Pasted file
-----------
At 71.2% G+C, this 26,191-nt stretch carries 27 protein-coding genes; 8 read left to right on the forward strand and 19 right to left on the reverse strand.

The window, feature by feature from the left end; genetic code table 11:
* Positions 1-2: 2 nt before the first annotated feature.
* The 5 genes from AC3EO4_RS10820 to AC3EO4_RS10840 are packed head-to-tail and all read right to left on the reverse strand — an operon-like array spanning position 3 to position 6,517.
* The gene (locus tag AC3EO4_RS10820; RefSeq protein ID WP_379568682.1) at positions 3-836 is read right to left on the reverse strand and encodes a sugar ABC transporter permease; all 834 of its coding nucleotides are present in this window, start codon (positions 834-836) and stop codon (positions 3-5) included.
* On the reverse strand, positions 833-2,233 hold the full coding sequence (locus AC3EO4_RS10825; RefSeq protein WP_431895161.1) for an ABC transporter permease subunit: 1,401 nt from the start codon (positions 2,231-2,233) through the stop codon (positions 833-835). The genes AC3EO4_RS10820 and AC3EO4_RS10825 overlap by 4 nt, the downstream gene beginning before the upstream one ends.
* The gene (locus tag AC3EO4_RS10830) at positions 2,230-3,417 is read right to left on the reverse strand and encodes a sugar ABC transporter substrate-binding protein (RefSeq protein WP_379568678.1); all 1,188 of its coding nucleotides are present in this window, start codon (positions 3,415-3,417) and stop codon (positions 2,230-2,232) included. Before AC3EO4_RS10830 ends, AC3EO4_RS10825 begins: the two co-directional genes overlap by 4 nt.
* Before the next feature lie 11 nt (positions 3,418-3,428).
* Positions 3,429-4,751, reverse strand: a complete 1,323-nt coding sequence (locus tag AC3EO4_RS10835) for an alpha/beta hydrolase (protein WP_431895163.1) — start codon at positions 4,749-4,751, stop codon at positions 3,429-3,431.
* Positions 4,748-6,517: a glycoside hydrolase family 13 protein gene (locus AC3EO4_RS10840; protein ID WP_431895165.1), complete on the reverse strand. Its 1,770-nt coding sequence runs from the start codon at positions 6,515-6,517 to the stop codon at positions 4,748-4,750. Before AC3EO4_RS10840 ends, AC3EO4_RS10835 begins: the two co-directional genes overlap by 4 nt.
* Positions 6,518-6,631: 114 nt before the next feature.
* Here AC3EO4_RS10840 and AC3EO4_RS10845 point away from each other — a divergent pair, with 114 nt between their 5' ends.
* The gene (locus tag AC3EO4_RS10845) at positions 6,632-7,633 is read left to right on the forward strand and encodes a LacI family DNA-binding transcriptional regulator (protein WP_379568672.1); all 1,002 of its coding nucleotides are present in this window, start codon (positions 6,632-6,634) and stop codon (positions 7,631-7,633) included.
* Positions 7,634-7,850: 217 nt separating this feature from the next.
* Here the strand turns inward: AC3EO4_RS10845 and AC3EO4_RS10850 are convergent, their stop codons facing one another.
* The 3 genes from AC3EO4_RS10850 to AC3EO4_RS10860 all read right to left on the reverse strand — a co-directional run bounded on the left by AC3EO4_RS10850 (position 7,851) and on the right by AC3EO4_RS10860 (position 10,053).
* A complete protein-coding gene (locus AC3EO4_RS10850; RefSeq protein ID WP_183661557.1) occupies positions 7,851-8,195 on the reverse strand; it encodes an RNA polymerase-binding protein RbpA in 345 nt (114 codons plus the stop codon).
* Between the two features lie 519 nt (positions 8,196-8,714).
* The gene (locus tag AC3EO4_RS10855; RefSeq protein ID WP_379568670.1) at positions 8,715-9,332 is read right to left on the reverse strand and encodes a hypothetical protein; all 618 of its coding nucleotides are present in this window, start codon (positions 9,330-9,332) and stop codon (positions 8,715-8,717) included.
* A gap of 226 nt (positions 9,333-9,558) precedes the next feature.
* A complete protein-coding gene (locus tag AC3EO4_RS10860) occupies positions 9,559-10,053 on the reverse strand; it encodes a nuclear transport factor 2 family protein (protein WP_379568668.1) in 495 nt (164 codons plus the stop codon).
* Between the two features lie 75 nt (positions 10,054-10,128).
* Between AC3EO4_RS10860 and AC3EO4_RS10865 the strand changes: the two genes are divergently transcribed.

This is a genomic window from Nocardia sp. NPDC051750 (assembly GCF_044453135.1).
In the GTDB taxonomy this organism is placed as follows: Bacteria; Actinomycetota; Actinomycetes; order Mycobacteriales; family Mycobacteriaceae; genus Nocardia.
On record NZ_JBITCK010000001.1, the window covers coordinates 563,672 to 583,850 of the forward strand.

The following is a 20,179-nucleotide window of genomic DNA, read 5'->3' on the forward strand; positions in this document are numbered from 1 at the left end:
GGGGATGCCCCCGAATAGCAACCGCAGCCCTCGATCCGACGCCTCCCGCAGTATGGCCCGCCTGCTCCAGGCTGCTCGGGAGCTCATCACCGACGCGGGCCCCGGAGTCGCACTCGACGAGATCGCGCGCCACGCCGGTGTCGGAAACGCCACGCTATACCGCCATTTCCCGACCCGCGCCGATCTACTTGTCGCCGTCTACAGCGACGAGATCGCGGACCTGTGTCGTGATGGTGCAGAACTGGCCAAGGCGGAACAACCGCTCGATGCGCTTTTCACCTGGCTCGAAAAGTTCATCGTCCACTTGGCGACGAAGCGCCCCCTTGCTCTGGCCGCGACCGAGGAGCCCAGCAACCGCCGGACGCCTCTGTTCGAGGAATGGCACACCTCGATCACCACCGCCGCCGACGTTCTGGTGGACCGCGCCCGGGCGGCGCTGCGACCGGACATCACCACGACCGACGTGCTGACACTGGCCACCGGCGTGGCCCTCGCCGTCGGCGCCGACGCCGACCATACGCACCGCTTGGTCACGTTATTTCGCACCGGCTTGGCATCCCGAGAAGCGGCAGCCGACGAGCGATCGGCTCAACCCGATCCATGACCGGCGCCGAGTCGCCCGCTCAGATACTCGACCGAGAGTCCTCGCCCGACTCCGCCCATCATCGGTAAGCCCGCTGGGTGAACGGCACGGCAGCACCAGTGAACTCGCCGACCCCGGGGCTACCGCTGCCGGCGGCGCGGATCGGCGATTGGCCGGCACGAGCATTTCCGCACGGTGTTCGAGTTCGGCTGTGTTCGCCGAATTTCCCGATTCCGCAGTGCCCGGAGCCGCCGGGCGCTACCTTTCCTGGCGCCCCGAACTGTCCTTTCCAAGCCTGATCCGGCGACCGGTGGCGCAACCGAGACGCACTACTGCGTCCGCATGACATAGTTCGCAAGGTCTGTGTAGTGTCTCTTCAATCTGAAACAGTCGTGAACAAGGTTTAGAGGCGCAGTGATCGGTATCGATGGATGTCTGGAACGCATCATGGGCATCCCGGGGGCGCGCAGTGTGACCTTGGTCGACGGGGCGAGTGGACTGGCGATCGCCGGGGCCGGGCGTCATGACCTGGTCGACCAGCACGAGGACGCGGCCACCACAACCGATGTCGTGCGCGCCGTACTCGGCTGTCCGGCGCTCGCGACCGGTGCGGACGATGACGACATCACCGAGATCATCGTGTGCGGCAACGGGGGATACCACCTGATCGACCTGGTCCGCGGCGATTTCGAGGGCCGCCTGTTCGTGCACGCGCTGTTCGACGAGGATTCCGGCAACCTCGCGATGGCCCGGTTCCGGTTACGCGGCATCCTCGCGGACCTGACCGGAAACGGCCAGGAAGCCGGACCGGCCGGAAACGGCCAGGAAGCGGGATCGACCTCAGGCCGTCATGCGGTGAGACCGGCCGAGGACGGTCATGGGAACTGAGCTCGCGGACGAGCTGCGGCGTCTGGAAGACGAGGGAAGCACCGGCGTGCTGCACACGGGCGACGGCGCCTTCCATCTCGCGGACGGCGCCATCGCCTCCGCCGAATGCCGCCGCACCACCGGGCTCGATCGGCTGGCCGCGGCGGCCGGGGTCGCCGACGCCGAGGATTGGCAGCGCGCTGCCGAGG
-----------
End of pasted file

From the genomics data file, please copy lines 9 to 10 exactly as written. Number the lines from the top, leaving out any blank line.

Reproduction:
* Positions 3,429-4,751, reverse strand: a complete 1,323-nt coding sequence (locus tag AC3EO4_RS10835) for an alpha/beta hydrolase (protein WP_431895163.1) — start codon at positions 4,749-4,751, stop codon at positions 3,429-3,431.
* Positions 4,748-6,517: a glycoside hydrolase family 13 protein gene (locus AC3EO4_RS10840; protein ID WP_431895165.1), complete on the reverse strand. Its 1,770-nt coding sequence runs from the start codon at positions 6,515-6,517 to the stop codon at positions 4,748-4,750. Before AC3EO4_RS10840 ends, AC3EO4_RS10835 begins: the two co-directional genes overlap by 4 nt.